What Is Mead?

Mead is an ancient drink that has survived over the centuries. But what exactly is mead and where can you try some?

It may have been at a special event, such as a wedding or an anniversary that you first noticed the rather odd bottle of liquor sitting at the table. You take a sip and find it enticing, sweet and filling. Your host or hostess reply to your query that you're drinking mead. But what is mead and why has it started to gain in popularity among the general public?

Let's look at the basics first. Mead is basically an alcoholic drink consisting of honey, water and yeast that have been fermented, much like beer. It may contain other ingredients, such as spices or herbs to enhance the flavor; possibly different types of fruit depending on the circumstances.

But where did this drink come from? Honey has been harvested around the world from the very earliest signs of human settlement, when man learnt how to deal with the honeybee and to dip into the sweet hives and retrive the sticky liquid. It didn't take a long time before humans discovered either by accident or by planned intervention that fermented honey, water and yeast added a very different taste to the drink. At the same time the idea of fermenting grapes was also taking root, so the flourishing industry depended more on what was available in what area as far as resources went to create a local drink.



Mead became popular all the way from Ethopia, where it was named "tej" to Finland where it was called "sima". Of course all these countries used honey as a base for their drink but then added whatever local herbs and fruits were available. Because of the sweet taste this drink became more popular than beer and wine in many locations, becoming a favorite local and state drink. In fact, during one Crusade a Polish Prince complained to the Pope that his knights could not go all the way to Palestine because there was no mead to be had!

In fact one common word used today has a direct link back to the days when mead was a popular drink. The word "honeymoon" refers to the old wedding custom of the father of the bride delivering a month's worth of mead to the groom and his family as part of the dowry.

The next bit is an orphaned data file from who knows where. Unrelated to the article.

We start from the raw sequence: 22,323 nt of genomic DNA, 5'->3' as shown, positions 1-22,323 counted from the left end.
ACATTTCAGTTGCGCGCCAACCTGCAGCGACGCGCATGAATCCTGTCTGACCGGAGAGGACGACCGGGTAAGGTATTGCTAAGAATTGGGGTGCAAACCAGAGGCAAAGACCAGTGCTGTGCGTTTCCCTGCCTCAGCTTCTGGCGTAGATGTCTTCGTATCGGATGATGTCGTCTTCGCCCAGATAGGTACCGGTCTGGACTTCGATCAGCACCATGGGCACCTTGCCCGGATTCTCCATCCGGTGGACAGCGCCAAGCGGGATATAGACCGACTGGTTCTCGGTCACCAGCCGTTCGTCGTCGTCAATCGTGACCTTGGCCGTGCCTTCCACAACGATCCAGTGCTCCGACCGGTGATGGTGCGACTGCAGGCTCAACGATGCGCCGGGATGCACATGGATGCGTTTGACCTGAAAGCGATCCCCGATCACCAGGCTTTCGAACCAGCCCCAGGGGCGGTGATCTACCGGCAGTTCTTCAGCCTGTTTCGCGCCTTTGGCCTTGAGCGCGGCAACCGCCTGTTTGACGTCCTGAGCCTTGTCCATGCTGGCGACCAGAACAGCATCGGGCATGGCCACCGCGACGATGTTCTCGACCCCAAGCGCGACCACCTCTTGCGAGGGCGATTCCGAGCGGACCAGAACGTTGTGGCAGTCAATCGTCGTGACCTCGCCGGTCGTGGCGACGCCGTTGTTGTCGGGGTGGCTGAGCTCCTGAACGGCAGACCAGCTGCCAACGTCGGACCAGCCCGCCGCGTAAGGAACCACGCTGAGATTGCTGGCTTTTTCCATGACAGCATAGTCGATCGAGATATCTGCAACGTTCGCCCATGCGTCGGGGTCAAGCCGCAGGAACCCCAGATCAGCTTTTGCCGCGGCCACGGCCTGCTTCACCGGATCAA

So why isn't mead as popular today as it was in the past? Blame it on an aggressive wine industry that expanded beyond the local vineyard, with various types of grapes that could withstand different weather conditions and thrive where before there would be no chance of a grape surviving. It didn't take too long before mead became more of a local delicacy, made by small brewmasters and home brewers who wanted to keep the tradition alive.

You can probably find mead in your local liquor store if you look hard enough; there has been a concentrated effort by European brewers to try and resuscitate this ancient drink to compete with the wine and beer market. You can, of course, brew up a batch at home but this requires a lot of equipment and of course training in order to make sure your mead is safe to drink.

And of course you can always ask around and see if there's a local brewery or brewmaster who is busy bottling mead for a small but enthusiastic market. Odds are that once you find a supplier, be it international or local, that you won't lack for this sweet drink.

Mead has roots in the ancient world, with historical connections to the Greeks, the Romans and almost every country on record. The next time you frequent your local liquor store why not ask the manager if he or she has a bottle of mead on their shelves or can order in one for you? After all, it was good enough for the Norse gods - why not for you?

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